Obama versus GOP’s Congress? Or also some cooperation?

As 114th Congress takes power what do you expect from the GOP-led Congress towards the White House and vice versa? Basically a permanent conflict and you see some areas where both sides could find a common ground? Read few comments.

United States Capitol. Credit: Andrej Matisak

United States Capitol. Credit: Andrej Matisak

Patrick Griffin, Adjunct Professorial Lecturer, Department of Government, American University

Conventional wisdom suggests that the President and the Republican Leadership will have a lot to fight over, including Obamacare, environmental regs, government spending, etc. The same conventional wisdom suggests that both parties may want to find opportunities to cooperate, the prominent issue of which is trade. I believe there will be sincere attempts from both parties to be successful in this regard. However, since neither side has had much experience, if any , in the last six years cooperating on major policy, I would not assume this will be as easy it is to do as it is to suggest. Republican cooperation on any issue with the President will be difficult. The extreme right in their caucus will resist strongly, even on issues they may otherwise agree. Additionally, there will be liberal democrats that will resist any overtures from the President to cooperate with Republicans that might add to their credibility. He will have to maneuver through that resistance, keeping some democrats while making a good deal with Republicans. Absolutely doable but not easy. If that fails on the obvious issue of Trade, it doesn’t hold much promise for successful cooperation on the other more thorny issues.

Russell Renka, Emeritus Professor of Political Science, Southeast Missouri State University

Expect mostly conflict and strife, with a little side helping of cooperation driven by the Republicans’ recognition that they must do something about the awful reputation of Congress now that both houses are in their hands. Their two top leaders are pragmatists, and they recognize that “wedge issues” dividing the Democrats are opportunities to pass legislation that the President can sign. The pipeline is one of those, but I think Obama will veto it just to show that he’s got the red pen with four letters boldly printed on it.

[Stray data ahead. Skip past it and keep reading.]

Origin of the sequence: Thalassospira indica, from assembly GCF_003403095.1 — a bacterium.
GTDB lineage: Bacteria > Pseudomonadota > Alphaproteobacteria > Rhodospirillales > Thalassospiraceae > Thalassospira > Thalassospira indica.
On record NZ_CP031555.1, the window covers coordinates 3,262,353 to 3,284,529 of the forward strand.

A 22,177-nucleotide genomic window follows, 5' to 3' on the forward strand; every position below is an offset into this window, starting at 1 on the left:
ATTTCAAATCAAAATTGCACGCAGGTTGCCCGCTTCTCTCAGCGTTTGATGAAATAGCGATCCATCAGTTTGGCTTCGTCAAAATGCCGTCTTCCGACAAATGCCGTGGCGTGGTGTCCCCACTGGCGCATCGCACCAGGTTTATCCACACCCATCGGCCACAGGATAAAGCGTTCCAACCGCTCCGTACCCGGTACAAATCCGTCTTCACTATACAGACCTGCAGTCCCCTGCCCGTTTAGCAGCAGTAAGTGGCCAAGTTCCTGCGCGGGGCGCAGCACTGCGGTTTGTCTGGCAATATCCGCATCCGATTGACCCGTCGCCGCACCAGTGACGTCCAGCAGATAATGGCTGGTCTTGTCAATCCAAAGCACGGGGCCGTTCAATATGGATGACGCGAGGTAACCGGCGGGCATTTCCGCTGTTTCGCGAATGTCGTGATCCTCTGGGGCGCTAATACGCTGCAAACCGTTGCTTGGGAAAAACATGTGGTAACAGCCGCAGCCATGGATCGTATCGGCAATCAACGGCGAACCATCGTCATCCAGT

Trade liberalization is another issue that might pass. All presidents basically favor this, as Clinton showed in 1993 by driving the debate in favor of NAFTA (North American free trade) despite the majority of his own party voting against it on the floor.

Don’t expect agreement on immigration. Even if McConnell and Boehner work something out, maverick Senators like Ted Cruz will find a way to undercut that. Cruz doesn’t care a whit about offending his leadership, or that of the House. He is running for a different office in 2016, and does not care about passing legislation with his own name on it.

Jordan Ragusa, Assistant Professor, Department of Political Science, College of Charleston

Conflict is a certainty in the coming Congress. However, one of the biggest choke points in the legislative process is disagreement between the House and Senate. Like Clinton experienced after losing control of Congress exactly 20 years ago, the coming Congress could enact a few major laws. But don’t expect the legislative floodgates to open; both parties are deeply divided.

Russell Riley, Associate Professor and Chair of the Miller Center of Public Affairs’s Presidential Oral History Program, University of Virginia

I genuinely don’t know what to anticipate. Cooperation will only happen if the two sides both feel that they have something to gain from it. And I don’t know what those issues might be. My best guess is that we will see a protracted period of inaction, with the noise level gradually rising. Most presidents turn to foreign policy and executive action/orders late in the second term, because Congress is unwilling to follow their lead. These unilateral actions have already created great friction with Hill Republicans. I don’t see anything different now. Moreover, given the polarization between the parties’ two bases, as the presidential nomination season approaches there will be great incentives among the major candidates to accentuate differences with the opposition. So basically I think it’s unseasonably quiet now–with fireworks likely soon.


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